Decarbonising Europe’s economy and meeting the targets of the Paris Agreement are among the EU’s main priorities. Depending on the level of ambition and the course the EU energy policy ship takes, the result could be either a more united or divided continent.
Joining the EU means meeting all of its rules and criteria, including energy legislation. But bloc-hopeful Kosovo, just like its other Balkan neighbours, is struggling to make any headway there, writes Philippe Charlez.
Finland’s environment minister said on Tuesday (10 April) his country will ban the use of coal in energy generation in 2029. The Finnish government is also looking into a large-scale subsidy scheme that will reward energy firms for ditching the fossil fuel ahead of time.
Emissions regulated under Europe's carbon market rose for the first time in seven years in 2017 due to stronger industrial output, data published on Tuesday (3 April) by the European Commission and examined by carbon analysts showed.
A phase out of government subsidies for coal power, supported by the European Parliament under a proposed revision of EU electricity market rules, was rejected by the Polish power sector as a reflection of “double standards” in Europe because it leaves German coal plants largely off the hook.
The number of coal-fired power plants built worldwide fell steeply over the past two years, but emissions are too high to keep global warming within relatively safe levels, campaigners said on Thursday (22 March).
In January this year, the Federal Energy Regulatory Commission (FERC) of the United States unanimously rejected proposals by the Trump administration that would have allowed coal subsidies under the guise of energy "resilience". This is exactly the principle that should now guide EU legislators, writes Joanna Flisowska.
The city of Wrocław is one of Poland’s success stories, where job creation has hit record highs and environmental objectives are taken seriously. Wrocław’s long-serving mayor revealed his city’s future-leaning path and the advantages of being part of a Europe-wide network of mayors.
The Court of Justice ruled on Thursday (22 February) that Poland has infringed air quality laws, urging Warsaw to comply "without delay" or face fines after finding that the country has regularly exceeded fine particle limits for years.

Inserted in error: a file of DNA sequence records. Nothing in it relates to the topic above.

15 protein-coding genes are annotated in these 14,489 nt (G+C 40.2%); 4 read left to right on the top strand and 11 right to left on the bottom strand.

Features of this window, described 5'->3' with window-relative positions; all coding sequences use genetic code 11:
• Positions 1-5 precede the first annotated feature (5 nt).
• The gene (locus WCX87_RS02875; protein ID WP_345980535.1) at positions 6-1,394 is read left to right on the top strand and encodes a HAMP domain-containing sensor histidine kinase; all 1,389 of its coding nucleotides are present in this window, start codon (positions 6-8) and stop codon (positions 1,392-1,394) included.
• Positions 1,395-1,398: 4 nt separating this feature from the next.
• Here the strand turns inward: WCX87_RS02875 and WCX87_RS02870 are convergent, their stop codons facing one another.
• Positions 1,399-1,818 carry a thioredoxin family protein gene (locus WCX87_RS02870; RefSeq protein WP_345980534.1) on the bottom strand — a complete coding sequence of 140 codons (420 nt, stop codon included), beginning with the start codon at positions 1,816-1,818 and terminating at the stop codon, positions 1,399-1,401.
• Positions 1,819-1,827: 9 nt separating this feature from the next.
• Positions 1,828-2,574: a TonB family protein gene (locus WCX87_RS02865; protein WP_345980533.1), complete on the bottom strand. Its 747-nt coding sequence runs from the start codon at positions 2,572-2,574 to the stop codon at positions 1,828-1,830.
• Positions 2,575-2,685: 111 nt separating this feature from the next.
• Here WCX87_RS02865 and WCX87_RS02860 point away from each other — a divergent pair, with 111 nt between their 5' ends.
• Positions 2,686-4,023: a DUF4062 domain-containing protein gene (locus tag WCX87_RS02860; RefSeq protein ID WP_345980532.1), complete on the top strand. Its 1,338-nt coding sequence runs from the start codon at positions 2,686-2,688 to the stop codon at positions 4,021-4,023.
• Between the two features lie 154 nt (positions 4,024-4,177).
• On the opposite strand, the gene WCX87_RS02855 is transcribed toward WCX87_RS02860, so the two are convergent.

MEPs have decided to impose strict rules on mechanisms often used as coal power subsidies and to support small-scale renewable energy producers. But the European Parliament now faces the fight of its life to convince member states of its ambitious position.
Europe could pursue a more ambitious renewable energy target for 2030 and still keep costs affordable, according to a new European Commission-backed study, which suggests a 34% benchmark ahead of all-important institutional talks.
Private companies have made offers to Greece’s public power company to environmentally upgrade and economically “save” a lignite power plant about to shut, as it falls foul of the EU’s CO2 emission standards.
A European Commission decision on Wednesday (7 February) to approve state aid for emergency power plants – often gas or coal-fired – has been accused of complicating ongoing negotiations in the European Parliament.
Environment ministers from some of the EU’s worst air pollution offenders have been summoned to Brussels for an end-of-month meeting with the European Commission, where they will have to answer some tough questions.
As 2017 ended and 2018 began, Macedonia took emergency measures against dense smog enveloping its cities, an annual winter scourge in the Western Balkans blamed on a mix of coal burning, ageing industry and high-polluting emissions from older vehicles.
One of the UK’s eight remaining coal power stations is expected to cease generating electricity this year, the government has said as it laid out new rules that will force all the plants to close by 2025. EURACTIV's partner The Guardian reports.
While Energy Union boss Maroš Šefčovič is making a case for a transition to geothermal energy in the Upper Nitra region of Slovakia, Prime Minister Robert Fico still believes in the future of lignite mining. EURACTIV Slovakia reports.
It is no secret that the Public Power Corporation (PPC) heavily influences the Greek government, but the EU institutions should step in to prevent a violation of European environmental legislation, writes Nikos Mantzaris.
Countries launched a coal phase-out initiative Thursday (16 November) at UN climate talks in Bonn, offering an antidote to the defence of Earth-warming fossil fuels by US President Donald Trump's administration.
The unfolding crisis in the coal sector is leaving Poland with a looming power generation gap which is forcing decision-makers to reconsider the country’s energy mix. But politicians have until now delayed hard decisions and a transparent debate about it, says Joanna Maćkowiak Pandera.
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